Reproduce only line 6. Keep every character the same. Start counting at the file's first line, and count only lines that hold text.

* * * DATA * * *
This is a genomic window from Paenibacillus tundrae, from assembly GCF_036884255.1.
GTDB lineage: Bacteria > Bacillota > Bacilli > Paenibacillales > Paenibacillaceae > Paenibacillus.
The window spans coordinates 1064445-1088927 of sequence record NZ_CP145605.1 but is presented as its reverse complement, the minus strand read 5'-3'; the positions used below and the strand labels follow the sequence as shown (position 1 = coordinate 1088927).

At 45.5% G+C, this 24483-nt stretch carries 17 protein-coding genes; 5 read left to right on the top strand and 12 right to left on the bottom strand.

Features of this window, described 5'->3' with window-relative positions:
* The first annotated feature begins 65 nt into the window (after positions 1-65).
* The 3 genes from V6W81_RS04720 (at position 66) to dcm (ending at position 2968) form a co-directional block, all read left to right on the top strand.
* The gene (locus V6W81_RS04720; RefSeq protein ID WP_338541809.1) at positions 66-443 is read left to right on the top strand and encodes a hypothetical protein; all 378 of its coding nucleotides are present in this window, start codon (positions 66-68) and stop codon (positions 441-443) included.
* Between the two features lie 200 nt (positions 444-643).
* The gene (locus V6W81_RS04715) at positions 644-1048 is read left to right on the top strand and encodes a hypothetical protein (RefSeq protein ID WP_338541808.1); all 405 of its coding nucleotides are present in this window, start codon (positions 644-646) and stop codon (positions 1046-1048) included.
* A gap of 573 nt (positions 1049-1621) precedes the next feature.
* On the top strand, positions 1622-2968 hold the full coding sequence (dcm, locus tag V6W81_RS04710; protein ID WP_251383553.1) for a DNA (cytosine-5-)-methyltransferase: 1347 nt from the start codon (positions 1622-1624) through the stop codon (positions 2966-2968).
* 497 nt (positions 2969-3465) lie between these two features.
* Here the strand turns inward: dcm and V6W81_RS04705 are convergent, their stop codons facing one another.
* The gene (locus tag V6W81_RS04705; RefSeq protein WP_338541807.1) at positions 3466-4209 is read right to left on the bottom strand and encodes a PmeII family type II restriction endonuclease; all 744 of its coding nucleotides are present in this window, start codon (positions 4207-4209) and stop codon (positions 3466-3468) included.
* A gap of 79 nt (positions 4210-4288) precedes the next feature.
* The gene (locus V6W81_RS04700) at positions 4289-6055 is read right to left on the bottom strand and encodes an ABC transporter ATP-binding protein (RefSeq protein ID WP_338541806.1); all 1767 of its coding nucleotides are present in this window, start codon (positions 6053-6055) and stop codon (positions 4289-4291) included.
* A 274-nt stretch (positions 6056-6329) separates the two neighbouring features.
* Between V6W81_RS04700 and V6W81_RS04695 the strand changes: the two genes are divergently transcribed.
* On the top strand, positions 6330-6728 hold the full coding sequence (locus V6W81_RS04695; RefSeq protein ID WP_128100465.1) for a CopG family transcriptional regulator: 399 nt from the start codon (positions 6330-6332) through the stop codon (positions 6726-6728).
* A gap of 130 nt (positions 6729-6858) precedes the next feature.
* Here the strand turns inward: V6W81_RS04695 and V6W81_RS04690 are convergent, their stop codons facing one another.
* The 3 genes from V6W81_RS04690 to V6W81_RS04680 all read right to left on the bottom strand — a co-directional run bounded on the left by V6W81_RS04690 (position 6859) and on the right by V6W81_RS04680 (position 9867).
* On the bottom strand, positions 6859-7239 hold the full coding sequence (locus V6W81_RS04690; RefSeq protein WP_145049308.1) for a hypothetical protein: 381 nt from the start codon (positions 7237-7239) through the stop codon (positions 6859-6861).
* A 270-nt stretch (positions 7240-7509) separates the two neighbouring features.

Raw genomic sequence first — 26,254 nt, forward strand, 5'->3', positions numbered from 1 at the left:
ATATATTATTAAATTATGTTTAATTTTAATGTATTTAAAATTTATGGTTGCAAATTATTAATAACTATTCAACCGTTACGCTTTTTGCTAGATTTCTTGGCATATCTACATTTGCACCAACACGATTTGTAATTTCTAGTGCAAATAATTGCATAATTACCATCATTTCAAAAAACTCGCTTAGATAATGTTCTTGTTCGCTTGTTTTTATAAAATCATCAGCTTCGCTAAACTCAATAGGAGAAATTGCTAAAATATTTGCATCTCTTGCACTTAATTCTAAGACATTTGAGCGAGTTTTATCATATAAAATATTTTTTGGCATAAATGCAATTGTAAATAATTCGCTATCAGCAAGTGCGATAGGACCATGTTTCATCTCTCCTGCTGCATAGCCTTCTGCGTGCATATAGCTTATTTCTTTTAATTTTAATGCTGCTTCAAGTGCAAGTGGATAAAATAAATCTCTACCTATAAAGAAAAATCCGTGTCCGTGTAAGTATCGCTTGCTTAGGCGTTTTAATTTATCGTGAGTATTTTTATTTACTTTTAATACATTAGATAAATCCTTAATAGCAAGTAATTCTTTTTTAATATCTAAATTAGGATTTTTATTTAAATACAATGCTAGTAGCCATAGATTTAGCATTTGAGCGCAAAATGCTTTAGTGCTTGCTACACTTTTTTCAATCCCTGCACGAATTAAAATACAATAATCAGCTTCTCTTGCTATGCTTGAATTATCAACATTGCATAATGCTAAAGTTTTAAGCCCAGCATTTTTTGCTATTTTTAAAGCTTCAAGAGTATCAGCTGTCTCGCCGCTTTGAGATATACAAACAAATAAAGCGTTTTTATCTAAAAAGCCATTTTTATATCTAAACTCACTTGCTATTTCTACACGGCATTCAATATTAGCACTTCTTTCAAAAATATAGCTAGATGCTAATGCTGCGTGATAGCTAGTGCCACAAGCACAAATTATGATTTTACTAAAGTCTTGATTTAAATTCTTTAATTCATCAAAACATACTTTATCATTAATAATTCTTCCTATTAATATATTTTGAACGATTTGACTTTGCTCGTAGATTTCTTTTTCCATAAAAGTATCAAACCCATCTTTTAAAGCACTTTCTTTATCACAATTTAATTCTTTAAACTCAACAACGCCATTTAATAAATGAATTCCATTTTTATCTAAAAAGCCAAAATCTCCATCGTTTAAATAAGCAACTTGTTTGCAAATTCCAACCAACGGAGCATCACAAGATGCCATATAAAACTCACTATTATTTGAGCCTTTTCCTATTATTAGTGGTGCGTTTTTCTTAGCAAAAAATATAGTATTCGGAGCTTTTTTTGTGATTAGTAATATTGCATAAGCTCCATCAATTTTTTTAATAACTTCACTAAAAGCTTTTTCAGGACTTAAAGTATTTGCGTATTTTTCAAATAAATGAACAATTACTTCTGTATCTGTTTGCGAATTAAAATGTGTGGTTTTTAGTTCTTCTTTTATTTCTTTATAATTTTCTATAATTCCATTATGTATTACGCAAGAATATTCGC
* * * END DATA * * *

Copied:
* The first annotated feature begins 65 nt into the window (after positions 1-65).